6. How Pabst Blue Ribbon hooked the hipsterati. 
  7. Corporate street art and branded flash mobs. 
  8. Why your buzz agent friends might sell you out for a free sample. 
  9. Manufacturing authenticity; AstroTurfing the grassroots. 
  10. Scheming memes for your tweets and status updates. 
  11. The pretense of populism that comes with “going viral.” 
  12. How Blair Witch became the most profitable movie ever. 
  13. Rethinking the medium itself used for advertising. 
  14. A new book from NYU Press available April 5.

NYU Press celebrates Black History Month!

February marks the month-long celebration of the history, influences, and contributions of African American people and culture. To honor Black History Month this year, we’re offering 20% off some of our favorite books in African American studies and history. (Check out the full list, with discounted prices, here.)

The offer ends on February 28, 2013, but not the celebration! This spring, we’re publishing titles in African American studies that are sure to become classics. Take a sneak peek at the forthcoming books below.

In Ghosts of Jim Crow, F. Michael Higginbotham convincingly argues that America remains far away from the  imagined utopia of a post-racial society. Using history as a roadmap, Higginbotham arrives at a provocative solution for ridding the nation of Jim Crow’s ghost, suggesting that legal and political reform can successfully create a post-racial America, but only if it inspires whites and blacks to significantly alter behaviors and attitudes.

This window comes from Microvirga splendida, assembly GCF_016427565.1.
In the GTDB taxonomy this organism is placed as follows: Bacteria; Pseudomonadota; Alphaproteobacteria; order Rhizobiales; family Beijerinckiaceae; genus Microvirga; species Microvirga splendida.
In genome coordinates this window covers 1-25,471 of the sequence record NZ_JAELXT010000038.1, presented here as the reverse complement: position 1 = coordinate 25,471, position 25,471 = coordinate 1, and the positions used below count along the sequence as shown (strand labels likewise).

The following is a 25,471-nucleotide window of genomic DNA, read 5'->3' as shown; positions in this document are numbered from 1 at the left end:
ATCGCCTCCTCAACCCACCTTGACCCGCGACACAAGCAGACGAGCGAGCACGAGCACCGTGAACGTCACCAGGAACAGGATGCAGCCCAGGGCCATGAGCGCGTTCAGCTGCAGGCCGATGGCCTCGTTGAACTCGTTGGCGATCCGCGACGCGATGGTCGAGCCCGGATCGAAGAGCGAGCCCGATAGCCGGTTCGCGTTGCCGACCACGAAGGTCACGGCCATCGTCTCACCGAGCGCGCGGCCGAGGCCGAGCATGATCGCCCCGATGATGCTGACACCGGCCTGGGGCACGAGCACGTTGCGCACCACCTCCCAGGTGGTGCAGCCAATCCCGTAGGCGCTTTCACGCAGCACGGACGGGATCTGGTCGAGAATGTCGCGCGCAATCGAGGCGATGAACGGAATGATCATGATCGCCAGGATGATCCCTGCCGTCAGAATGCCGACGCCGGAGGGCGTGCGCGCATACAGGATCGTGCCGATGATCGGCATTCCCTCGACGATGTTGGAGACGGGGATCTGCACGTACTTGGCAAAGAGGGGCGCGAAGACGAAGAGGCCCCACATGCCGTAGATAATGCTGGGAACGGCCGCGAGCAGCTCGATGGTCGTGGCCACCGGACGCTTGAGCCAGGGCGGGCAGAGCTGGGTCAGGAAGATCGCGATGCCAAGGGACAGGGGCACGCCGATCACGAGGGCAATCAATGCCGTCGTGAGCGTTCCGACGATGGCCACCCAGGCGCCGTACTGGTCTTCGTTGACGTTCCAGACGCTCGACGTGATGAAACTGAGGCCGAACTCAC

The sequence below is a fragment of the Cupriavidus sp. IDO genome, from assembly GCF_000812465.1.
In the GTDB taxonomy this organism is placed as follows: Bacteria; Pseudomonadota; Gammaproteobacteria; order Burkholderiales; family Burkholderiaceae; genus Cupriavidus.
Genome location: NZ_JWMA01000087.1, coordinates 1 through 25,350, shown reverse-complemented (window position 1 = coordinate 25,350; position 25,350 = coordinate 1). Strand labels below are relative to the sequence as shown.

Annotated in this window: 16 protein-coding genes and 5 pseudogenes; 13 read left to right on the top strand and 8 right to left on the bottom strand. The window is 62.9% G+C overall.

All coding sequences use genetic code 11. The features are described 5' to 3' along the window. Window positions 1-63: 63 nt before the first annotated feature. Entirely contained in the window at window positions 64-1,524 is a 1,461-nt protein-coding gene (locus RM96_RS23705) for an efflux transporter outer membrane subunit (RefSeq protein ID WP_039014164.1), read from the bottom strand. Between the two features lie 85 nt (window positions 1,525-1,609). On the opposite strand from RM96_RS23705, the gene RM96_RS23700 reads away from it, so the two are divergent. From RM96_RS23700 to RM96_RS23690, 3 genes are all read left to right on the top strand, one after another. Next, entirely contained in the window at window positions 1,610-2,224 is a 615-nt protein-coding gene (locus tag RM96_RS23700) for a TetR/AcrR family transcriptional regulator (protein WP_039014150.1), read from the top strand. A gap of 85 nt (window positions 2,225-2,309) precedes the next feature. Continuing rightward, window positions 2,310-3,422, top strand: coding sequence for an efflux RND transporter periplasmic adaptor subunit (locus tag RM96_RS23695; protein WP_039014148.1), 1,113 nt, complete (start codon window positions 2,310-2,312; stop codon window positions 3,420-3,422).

» READ: The book’s introduction.

Mark Anthony Neal’s Looking for Leroy is an engaging and provocative analysis of the complex ways in which black masculinity has been read and misread through contemporary American popular culture. In examining figures such as hip-hop artist Jay-Z, the late vocalist Luther Vandross, and characters from the HBO series The Wire, among others, Neal demonstrates how distinct representations of black masculinity can break the links in the public imagination that create antagonism toward black men.